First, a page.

Cedar Rapids voted for change on Tuesday.
Two City Hall newcomers won runoff elections this week. Brad Hart will be our next mayor, while Ashley Vanorny will serve District 5 on the Cedar Rapids City Council.
The next leader of Iowa’s second largest city faces enormous challenges in the coming months. Hart must navigate a wide range of development and land use questions; fend off rising tension with state and local government; and lead the community through the potentially uneasy corporate acquisition of our largest employer, Rockwell Collins.
Hart prevailed in a runoff election where many voters found little difference between two candidates on key policy issues. Both Hart and opponent Monica Vernon have long and admirable records of public service, and either would have been a worthy leader. It’s no surprise they emerged from a deep, diverse field of eight candidates in November’s general election.
However, the candidates delivered different visions for the role of mayor. Vernon promised to be a highly involved executive, like outgoing Mayor Ron Corbett. Meanwhile, Hart called for more restrained leadership, ceding more duties to the city manager.
Voters ultimately sided with Hart this week.
We are confident Hart will make good on his commitment to carefully weigh public input as the city moves forward in addressing a long list of new and ongoing issues.
Yet we also urge Hart to recognize this is a moment when Cedar Rapids requires a tireless spokesperson in City Hall and beyond. Our ongoing flood protection needs and Rockwell Collins’ transition to new ownership demand bold leadership.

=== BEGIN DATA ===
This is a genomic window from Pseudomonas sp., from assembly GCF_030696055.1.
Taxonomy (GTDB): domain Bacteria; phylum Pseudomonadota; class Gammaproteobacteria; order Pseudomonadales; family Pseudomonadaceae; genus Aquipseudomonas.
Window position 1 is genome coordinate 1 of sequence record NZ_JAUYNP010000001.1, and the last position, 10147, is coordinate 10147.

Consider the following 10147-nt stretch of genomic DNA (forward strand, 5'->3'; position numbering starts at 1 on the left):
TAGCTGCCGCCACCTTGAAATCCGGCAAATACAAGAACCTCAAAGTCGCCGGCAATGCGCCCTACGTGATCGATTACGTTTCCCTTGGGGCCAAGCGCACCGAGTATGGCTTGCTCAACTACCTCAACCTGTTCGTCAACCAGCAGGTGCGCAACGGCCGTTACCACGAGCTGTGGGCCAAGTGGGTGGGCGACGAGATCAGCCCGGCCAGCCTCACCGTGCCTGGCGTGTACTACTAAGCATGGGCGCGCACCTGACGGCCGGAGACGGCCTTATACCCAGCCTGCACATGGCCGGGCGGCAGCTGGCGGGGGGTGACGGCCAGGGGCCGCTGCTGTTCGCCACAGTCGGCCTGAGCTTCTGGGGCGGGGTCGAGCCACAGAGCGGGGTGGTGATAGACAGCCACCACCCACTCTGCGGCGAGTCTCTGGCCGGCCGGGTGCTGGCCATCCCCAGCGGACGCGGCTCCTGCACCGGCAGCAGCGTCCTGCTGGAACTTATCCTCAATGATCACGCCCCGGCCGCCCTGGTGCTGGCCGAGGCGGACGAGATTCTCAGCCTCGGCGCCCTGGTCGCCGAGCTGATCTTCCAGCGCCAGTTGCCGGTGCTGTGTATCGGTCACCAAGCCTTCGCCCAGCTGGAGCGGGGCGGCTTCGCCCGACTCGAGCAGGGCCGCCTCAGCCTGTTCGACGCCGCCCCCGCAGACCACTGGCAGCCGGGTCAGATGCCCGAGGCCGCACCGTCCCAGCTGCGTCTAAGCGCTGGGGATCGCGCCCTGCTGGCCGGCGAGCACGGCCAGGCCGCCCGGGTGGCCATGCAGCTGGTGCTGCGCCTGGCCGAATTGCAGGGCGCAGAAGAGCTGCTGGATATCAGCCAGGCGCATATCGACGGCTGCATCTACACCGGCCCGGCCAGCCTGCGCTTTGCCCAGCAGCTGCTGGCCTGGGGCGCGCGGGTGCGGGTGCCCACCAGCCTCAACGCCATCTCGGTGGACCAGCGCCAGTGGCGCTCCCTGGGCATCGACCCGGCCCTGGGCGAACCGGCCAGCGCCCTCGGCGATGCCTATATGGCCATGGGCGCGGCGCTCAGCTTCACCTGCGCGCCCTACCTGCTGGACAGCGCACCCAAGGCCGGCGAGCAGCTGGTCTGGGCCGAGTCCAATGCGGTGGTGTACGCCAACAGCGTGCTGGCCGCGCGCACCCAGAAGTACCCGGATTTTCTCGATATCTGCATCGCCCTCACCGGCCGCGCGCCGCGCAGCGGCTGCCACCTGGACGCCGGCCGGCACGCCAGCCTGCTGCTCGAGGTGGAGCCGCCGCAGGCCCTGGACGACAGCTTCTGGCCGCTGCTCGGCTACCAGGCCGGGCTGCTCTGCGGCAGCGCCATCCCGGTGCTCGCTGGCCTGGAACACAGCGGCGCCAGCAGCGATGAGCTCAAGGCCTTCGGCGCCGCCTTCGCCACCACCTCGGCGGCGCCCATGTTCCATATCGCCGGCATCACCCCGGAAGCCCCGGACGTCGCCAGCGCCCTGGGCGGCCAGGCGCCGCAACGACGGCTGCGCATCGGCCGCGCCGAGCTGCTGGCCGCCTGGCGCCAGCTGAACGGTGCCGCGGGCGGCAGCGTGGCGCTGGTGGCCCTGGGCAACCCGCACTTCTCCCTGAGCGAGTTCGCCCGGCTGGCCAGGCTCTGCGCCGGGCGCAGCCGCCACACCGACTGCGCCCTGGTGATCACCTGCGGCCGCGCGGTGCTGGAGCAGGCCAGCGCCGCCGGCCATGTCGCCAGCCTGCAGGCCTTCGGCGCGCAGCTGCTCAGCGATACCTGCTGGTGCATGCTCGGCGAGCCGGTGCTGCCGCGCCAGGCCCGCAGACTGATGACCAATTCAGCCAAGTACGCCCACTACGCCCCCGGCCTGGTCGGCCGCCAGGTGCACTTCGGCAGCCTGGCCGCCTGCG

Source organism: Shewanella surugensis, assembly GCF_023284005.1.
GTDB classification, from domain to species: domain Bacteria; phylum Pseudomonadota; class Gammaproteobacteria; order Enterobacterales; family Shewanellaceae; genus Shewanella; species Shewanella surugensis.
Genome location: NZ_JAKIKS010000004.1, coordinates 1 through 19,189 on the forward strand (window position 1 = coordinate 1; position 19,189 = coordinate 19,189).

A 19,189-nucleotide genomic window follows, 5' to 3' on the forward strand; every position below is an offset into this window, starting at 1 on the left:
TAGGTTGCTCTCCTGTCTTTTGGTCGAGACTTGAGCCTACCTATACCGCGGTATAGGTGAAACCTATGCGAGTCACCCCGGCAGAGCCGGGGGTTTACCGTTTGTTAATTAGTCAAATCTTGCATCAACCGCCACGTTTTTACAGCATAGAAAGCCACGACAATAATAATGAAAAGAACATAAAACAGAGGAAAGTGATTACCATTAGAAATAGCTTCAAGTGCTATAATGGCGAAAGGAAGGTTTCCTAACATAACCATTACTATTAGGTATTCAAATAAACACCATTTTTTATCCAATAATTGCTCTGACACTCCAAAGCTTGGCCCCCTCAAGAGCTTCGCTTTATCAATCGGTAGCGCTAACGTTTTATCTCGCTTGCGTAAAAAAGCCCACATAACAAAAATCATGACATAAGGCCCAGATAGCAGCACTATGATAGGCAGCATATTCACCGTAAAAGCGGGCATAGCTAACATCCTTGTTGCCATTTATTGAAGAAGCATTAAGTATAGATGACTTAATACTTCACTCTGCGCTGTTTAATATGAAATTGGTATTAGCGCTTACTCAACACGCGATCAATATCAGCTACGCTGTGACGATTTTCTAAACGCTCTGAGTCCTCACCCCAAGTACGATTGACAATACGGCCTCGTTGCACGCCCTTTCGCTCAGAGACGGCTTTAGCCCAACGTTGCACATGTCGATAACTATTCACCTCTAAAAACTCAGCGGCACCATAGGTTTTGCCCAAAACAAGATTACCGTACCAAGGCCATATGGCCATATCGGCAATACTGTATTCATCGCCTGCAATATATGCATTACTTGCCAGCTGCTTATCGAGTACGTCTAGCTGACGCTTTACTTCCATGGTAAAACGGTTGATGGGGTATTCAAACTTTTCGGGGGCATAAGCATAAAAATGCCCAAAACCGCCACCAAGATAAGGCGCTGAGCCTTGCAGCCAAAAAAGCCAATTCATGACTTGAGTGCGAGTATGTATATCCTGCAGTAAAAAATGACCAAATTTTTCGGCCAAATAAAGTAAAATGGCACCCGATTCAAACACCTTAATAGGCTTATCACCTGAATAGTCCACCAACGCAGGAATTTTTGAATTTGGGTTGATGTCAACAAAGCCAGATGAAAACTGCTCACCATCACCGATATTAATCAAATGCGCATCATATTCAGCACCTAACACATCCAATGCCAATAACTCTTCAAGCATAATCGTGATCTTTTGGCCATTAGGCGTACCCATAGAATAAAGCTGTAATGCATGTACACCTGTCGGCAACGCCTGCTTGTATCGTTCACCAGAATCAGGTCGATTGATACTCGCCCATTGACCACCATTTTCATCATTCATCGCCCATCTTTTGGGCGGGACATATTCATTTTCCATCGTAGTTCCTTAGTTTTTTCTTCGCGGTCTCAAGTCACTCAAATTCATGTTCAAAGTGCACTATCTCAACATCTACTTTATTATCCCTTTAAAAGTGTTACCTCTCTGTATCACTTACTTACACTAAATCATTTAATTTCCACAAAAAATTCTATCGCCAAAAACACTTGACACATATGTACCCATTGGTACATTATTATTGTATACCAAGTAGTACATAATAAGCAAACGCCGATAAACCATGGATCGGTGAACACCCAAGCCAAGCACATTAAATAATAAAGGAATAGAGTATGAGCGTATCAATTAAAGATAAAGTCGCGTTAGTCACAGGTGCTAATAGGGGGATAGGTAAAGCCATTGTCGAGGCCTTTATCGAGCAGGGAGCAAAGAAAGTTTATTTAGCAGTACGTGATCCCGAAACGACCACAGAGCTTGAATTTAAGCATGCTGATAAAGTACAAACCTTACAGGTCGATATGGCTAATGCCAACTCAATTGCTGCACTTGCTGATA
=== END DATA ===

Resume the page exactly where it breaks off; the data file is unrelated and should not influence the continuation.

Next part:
We need a leader who will go to Des Moines and Washington, D.C., to advocate for our community’s best interests. We hope Hart can rise to the challenge.
In District 5, Ashley Vanorny will replace incumbent Justin Shields on the council.
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Vanorny brings years of experience as a community member and organizer. Her experience as an advocate for local social organizations will serve the city well as we tackle affordable housing, public safety and other key issues.
Most of all, we are looking forward to moving past the partisan politics that crept into the final weeks of the election.
Vanorny’s progressive vision for local government stirred some controversy, like when she called for removing a swastika from City Hall’s historic mural. Despite the fuss, Vanorny managed a decisive victory over a respected incumbent.
And in the mayoral race, Republicans largely sided with Hart, and Democrats with Vernon. Some were concerned Vernon made the wrong enemies during her campaigns for federal and statewide office, like Rep. Rod Blum and Gov. Kim Reynolds.
However, municipal issues seldom break down along partisan lines. The problems facing Cedar Rapids are much larger than the petty partisan bickering we see at the national level.
The election is over. It’s time for Cedar Rapids to move forward together.
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